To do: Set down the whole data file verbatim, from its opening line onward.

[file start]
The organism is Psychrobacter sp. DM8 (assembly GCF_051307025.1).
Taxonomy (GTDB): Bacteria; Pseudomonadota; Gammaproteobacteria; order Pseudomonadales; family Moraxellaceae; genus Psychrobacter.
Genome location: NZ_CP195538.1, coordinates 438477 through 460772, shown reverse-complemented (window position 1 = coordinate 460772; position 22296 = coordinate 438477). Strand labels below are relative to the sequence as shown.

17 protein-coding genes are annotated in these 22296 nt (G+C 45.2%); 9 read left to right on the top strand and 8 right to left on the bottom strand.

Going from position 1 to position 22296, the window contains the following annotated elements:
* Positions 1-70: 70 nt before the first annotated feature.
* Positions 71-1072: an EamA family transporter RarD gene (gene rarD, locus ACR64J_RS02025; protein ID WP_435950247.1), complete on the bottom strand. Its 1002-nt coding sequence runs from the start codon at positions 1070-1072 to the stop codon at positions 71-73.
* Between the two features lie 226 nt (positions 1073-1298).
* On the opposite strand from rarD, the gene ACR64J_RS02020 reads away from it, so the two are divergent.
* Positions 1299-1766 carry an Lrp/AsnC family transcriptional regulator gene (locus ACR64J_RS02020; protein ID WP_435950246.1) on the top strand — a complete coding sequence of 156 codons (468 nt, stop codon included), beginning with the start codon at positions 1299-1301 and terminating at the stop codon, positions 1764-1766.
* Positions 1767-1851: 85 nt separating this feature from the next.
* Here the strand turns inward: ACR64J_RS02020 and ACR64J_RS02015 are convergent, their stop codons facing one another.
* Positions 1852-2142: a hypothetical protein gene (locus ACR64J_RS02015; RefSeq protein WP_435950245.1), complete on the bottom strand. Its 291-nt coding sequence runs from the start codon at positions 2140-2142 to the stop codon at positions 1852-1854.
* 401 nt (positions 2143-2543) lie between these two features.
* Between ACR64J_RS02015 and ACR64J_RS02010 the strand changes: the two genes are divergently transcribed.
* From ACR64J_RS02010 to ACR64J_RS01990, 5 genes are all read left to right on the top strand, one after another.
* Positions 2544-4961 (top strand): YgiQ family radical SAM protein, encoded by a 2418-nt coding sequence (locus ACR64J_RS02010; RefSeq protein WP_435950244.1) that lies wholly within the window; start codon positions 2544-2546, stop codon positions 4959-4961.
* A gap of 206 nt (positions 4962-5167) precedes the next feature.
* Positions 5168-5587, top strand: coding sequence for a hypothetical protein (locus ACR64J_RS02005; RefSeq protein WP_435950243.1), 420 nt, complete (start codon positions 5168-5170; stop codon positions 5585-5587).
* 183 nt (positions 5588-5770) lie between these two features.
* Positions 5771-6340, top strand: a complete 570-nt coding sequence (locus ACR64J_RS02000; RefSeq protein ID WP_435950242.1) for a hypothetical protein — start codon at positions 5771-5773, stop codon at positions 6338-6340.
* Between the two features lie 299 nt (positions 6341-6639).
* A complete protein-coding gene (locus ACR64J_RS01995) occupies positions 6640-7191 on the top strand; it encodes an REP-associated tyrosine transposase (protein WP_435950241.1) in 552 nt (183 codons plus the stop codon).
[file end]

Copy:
The organism is Psychrobacter sp. DM8 (assembly GCF_051307025.1).
Taxonomy (GTDB): Bacteria; Pseudomonadota; Gammaproteobacteria; order Pseudomonadales; family Moraxellaceae; genus Psychrobacter.
Genome location: NZ_CP195538.1, coordinates 438477 through 460772, shown reverse-complemented (window position 1 = coordinate 460772; position 22296 = coordinate 438477). Strand labels below are relative to the sequence as shown.

17 protein-coding genes are annotated in these 22296 nt (G+C 45.2%); 9 read left to right on the top strand and 8 right to left on the bottom strand.

Going from position 1 to position 22296, the window contains the following annotated elements:
* Positions 1-70: 70 nt before the first annotated feature.
* Positions 71-1072: an EamA family transporter RarD gene (gene rarD, locus ACR64J_RS02025; protein ID WP_435950247.1), complete on the bottom strand. Its 1002-nt coding sequence runs from the start codon at positions 1070-1072 to the stop codon at positions 71-73.
* Between the two features lie 226 nt (positions 1073-1298).
* On the opposite strand from rarD, the gene ACR64J_RS02020 reads away from it, so the two are divergent.
* Positions 1299-1766 carry an Lrp/AsnC family transcriptional regulator gene (locus ACR64J_RS02020; protein ID WP_435950246.1) on the top strand — a complete coding sequence of 156 codons (468 nt, stop codon included), beginning with the start codon at positions 1299-1301 and terminating at the stop codon, positions 1764-1766.
* Positions 1767-1851: 85 nt separating this feature from the next.
* Here the strand turns inward: ACR64J_RS02020 and ACR64J_RS02015 are convergent, their stop codons facing one another.
* Positions 1852-2142: a hypothetical protein gene (locus ACR64J_RS02015; RefSeq protein WP_435950245.1), complete on the bottom strand. Its 291-nt coding sequence runs from the start codon at positions 2140-2142 to the stop codon at positions 1852-1854.
* 401 nt (positions 2143-2543) lie between these two features.
* Between ACR64J_RS02015 and ACR64J_RS02010 the strand changes: the two genes are divergently transcribed.
* From ACR64J_RS02010 to ACR64J_RS01990, 5 genes are all read left to right on the top strand, one after another.
* Positions 2544-4961 (top strand): YgiQ family radical SAM protein, encoded by a 2418-nt coding sequence (locus ACR64J_RS02010; RefSeq protein WP_435950244.1) that lies wholly within the window; start codon positions 2544-2546, stop codon positions 4959-4961.
* A gap of 206 nt (positions 4962-5167) precedes the next feature.
* Positions 5168-5587, top strand: coding sequence for a hypothetical protein (locus ACR64J_RS02005; RefSeq protein WP_435950243.1), 420 nt, complete (start codon positions 5168-5170; stop codon positions 5585-5587).
* 183 nt (positions 5588-5770) lie between these two features.
* Positions 5771-6340, top strand: a complete 570-nt coding sequence (locus ACR64J_RS02000; RefSeq protein ID WP_435950242.1) for a hypothetical protein — start codon at positions 5771-5773, stop codon at positions 6338-6340.
* Between the two features lie 299 nt (positions 6341-6639).
* A complete protein-coding gene (locus ACR64J_RS01995) occupies positions 6640-7191 on the top strand; it encodes an REP-associated tyrosine transposase (protein WP_435950241.1) in 552 nt (183 codons plus the stop codon).